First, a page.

Child-led therapy is essentially what it says, therapy sessions that are directed by your child. You may think how can my child’s Speech and Language Therapist focus on goals if sessions are led by my child.
Let us explain…
Your child will be more receptive and motivated to take part in therapy if they have some form of input. E.g., they can choose what toys they want to play with, or how they want to play with the resources available. If sessions are child-centred then they are much more likely to engage and reach their goals, making intervention valuable. They will also be able to regulate their emotions, and use movement to support their need for regulation. E.g., some children like to jump whilst others like to run. As Speech and Language Therapists we need to use what is meaningful to your child to get the most out of intervention. By focusing on child-led therapy, we can build trust, which will allow us, in time, to use new techniques and activities that your child may enjoy. We want children to be themselves, to show their true personality. Therapy is about enhancing their skills in their own individualised way and child-led therapy allows for this.
This way of working may seem daunting to some, but it doesn’t have to feel this way. Parents often feel if they are prepared then activities may go smoother. It might be the case, but perhaps it doesn’t give your child the opportunity for spontaneity. We’d like to suggest something that may lead to some surprises. Put out an activity that is your child’s favourite and then a completely new activity. Remember these activities don’t have to be complicated. Often, the simpler the better!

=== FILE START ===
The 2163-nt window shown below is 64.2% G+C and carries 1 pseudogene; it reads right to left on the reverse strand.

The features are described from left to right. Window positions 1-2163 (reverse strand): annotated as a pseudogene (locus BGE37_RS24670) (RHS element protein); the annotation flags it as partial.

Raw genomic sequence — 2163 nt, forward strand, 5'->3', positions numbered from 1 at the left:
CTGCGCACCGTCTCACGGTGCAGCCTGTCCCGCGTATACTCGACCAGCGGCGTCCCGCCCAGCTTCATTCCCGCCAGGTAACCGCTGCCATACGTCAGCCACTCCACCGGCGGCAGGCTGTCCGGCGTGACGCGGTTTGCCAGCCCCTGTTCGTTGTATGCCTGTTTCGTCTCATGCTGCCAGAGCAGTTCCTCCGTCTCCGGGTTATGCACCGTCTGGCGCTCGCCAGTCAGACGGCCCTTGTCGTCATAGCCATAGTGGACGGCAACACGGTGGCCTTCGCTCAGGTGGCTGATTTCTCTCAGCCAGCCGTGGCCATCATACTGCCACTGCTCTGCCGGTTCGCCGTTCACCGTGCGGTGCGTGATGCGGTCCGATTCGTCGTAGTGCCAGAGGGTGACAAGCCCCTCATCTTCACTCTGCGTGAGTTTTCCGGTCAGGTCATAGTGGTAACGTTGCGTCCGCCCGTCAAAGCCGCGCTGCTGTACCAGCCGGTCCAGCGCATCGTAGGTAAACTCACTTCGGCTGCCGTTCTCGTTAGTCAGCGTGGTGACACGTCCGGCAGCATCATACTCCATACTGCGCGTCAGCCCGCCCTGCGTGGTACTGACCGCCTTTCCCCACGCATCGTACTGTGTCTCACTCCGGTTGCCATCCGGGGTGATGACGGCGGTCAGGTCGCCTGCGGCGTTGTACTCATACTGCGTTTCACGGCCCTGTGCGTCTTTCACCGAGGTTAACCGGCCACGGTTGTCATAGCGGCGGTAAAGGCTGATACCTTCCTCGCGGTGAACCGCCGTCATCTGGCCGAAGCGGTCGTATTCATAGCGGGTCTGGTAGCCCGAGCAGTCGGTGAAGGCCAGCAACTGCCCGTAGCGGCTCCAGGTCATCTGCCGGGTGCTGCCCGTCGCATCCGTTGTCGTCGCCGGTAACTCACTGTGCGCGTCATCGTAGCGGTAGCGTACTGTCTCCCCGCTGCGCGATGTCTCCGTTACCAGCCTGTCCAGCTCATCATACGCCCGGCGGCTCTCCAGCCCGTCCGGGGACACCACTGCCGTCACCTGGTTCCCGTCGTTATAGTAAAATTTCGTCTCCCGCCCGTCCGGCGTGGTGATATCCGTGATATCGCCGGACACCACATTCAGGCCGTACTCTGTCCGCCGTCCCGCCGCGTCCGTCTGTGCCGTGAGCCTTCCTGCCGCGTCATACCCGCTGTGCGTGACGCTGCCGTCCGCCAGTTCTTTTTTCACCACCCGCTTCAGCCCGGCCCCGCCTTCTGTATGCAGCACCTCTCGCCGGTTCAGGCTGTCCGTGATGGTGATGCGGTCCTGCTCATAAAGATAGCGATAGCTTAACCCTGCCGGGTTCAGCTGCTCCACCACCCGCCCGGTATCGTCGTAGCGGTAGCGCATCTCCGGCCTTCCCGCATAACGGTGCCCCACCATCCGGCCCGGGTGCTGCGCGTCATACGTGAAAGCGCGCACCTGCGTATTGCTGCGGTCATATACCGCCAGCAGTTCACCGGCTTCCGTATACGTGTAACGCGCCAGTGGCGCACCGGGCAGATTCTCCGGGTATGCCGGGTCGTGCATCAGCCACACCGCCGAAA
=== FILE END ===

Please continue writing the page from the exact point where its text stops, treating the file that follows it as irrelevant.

So, no need to plan, just place two activities out and see what happens! Look out for anything which surprises you, which activity did they prefer? Do they have any sensory preferences? The freedom of choice is a wonderful thing to explore. So, just go with the flow!
The kind of activities that are useful for child-led play can include:
- Hide and seek
- Cooking or baking
- An Exercise ball
- Small world play
- Pretend play
- Musical instruments (you could even have a go at making your own)
Child-led therapy is a very useful resource. We have it at our fingertips. We don’t need special resources. You just need yourselves and your child! Sometimes, child-led therapy can be tricky to put in place. It sounds easy but is much harder in reality. So, make sure you give it time and reflect on your experiences. Ask yourselves ‘what went well’, and ‘what could be improved’. E.g., perhaps you gave your child time to lead to begin with, but you didn’t give them enough time to think about their options during the activity.
How can parents become more child-led in the home environment?
- Pause and use silence. This gives your child the opportunity to lead.
- It’s perfectly natural to want to talk. Afterall, this is how adults maintain conversations. If you find yourself talking too much, count to ten! This will allow your child time to respond or initiate in the conversation or interaction.
- Move down to your child’s level. It’s much easier to see what’s going on if you’re at the same height.
- Videoing you and your child can really help you to see where your strengths lie. You’ll also be able to make minor tweaks to improve your communication during child-led play.
Find a speech and language therapist for your child in London. Are you concerned about your child’s speech, feeding or communication skills and don’t know where to turn? Please contact me and we can discuss how I can help you or visit my services page.